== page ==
That’s why beginners often opt for MIG welding instead. It produces acceptable results in a shorter time and using an easier technique.

Pros

  • Versatile and can be used to weld multiple materials
  • Produces a clean welding bead for when appearance matters
  • Minimal spark and spatter
  • No flux or slag
  • It can be performed in all positions; vertical, horizontal, and overhead
  • Works well on thin metal sheets

Cons

  • Not the easiest technique to master
  • Relatively high cost
  • Low speed
  • Time-consuming

Applications

  • Most commonly used in airplanes
  • Wagons and bike frames
  • Lawnmowers and fences
  • Heavily used in auto body repair shops
  • Artworks and sculptures due to its high precision

3.   MIG – Gas Metal Arc Welding

Welding beginners love MIG, and they have every right to do so!

MIG welding is also known as Gas Metal Arc Welding. It’s fast, efficient, and learning it is no rocket science. That’s why it’s usually used in high production welding operations in factories.

Its basic principle is pretty similar to TIG. That is forming an electric circuit between the base materials and a welding wire, where they form a weld pool in which they merge in and solidify later.

Related reading: How To Properly Set Your MIG Welding Polarity Settings?

The only difference here is that instead of using a non-consumable tungsten electrode and another filler material electrode, the gun has one consumable metal electrode that does both heats and fills the weld pool.

As the welding electrode is consumed, the welder feeds the gun with a new one. All of that is shielded by the gas diffused by the welding gun to protect the whole thing from contamination.

Related reading: Can You MIG Weld Mild Steel with Pure or 100% Argon? (Straight Argon)

One of the limitations of using MIG welding is that it requires an external shielding gas most of the time, which makes it impractical for outdoor use. It won’t perform well when faced with wind, or even a strong breeze.

Pros

  • Fast working action
  • Easy to learn
  • Creates continuous welds
  • Low cost
  • Ideal for thin metals

Cons

  • Complex equipment
  • Requires a shielding gas
  • Leaves dusty deposits

Applications

  • Manufacturing pipelines
  • Home improvement sector
  • Automotive industry
  • Producing steel structures

4.   Flux Core Welding – FCAW

Flux Core welding isn’t that different from MIG welding. It relies on an electrode tube that’s continuously fed into the welder, at the core of the tube, there’s a flux agent. Hence, the name.

The flux melts, forming a liquid slag that does the welding itself. It produces a shielding gas as well to keep contaminants at bay.

Related reading: What Purpose Does Flux Serve In Welding Aluminum?

Flux core welding is usually used in machine welding. It works well with most metal types, cast iron, stainless steel, and carbon steel. It’s not convenient for non-ferrous metal alloys like aluminum, though.

Pros

  • Suitable for outdoor work
  • Portable
  • Produces high-quality welds
  • High deposition rate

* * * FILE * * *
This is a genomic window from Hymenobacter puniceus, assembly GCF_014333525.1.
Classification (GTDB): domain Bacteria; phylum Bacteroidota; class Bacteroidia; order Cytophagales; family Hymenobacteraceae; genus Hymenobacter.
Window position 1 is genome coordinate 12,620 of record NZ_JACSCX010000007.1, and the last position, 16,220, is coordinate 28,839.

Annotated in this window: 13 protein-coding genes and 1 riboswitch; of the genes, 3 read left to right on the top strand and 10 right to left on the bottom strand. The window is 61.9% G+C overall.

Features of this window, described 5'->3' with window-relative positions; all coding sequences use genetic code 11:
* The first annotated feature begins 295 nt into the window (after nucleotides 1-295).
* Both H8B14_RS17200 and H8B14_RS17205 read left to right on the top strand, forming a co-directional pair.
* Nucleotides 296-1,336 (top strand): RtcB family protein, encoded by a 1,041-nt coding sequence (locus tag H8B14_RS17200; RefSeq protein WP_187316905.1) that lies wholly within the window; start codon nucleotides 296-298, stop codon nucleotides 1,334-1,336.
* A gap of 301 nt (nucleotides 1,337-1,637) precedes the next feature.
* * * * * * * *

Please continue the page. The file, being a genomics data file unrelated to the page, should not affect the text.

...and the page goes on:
Cons

  • Generates a lot of smoke and slag
  • Produces more spatter than most welding types
  • Flux wires are relatively expensive

Applications

  • Shipbuilding
  • Surfacing
  • Mechanical industries

Welding Joints – How Do Metals Connect?

Depending on the geometry and position of the base metal pieces, a welding joint is formed. Each type of joint is welded differently.

Let’s first distinguish two types of welding; a butt weld and fillet weld. A welder can perform these two types in different joints.

I have recently written an article in which I describe welding joints in more detail, read this article here (5 Types of Welding Joints and Their Use – Complete Guide)

A butt weld is the most common welding type, where the two metals are in one plane, lying against each other end to end. Hence, the name.

There might be a slight angle between them sometimes, but usually, they’re in straight alignment.

If the two base metals are perpendicular to each other (at a 90-degree angle), then you’ll need to “fill” in-between them, forming a 45-degree angle between them. This is called a fillet weld.

There are five types of welding joints. We’ll explore them below.

Tee Joint

As the name suggests, a Tee joint resembles the shape of the letter T. One metal piece lies flat, while the other is welded on top of it from its side or end. Usually, the weld is applied on both sides of that metal piece to ensure stability.

The challenging part of Tee Joints is that the welded surface area is minimal, so it gets tricky to make sure that the welding is tight and the upper metal piece is placed at a right angle.

Square Joint

A square joint -also known as Corner Joint- is a typical joint to perform a fillet weld on. It takes the shape of the letter L, with one base metal piece lying on the floor, and the other on top of its left or right end at 90 degrees facing upwards.

Corner joints are one of the most common welds in the industry with a ton of applications. Think of how all boxes and frames need a corner joint.

The plates here can be of different lengths, widths, and thicknesses. Most of the time, a square joint has a fillet weld on one side and a butt weld on the other side.

This affects its strength due to the difference in thickness and strength between the two. It’s one of the reasons why a Tee joint is considered to be a better option.

Butt Joint

You guessed that right. A butt joint is similar to a butt weld that the two plates lie flat against each other.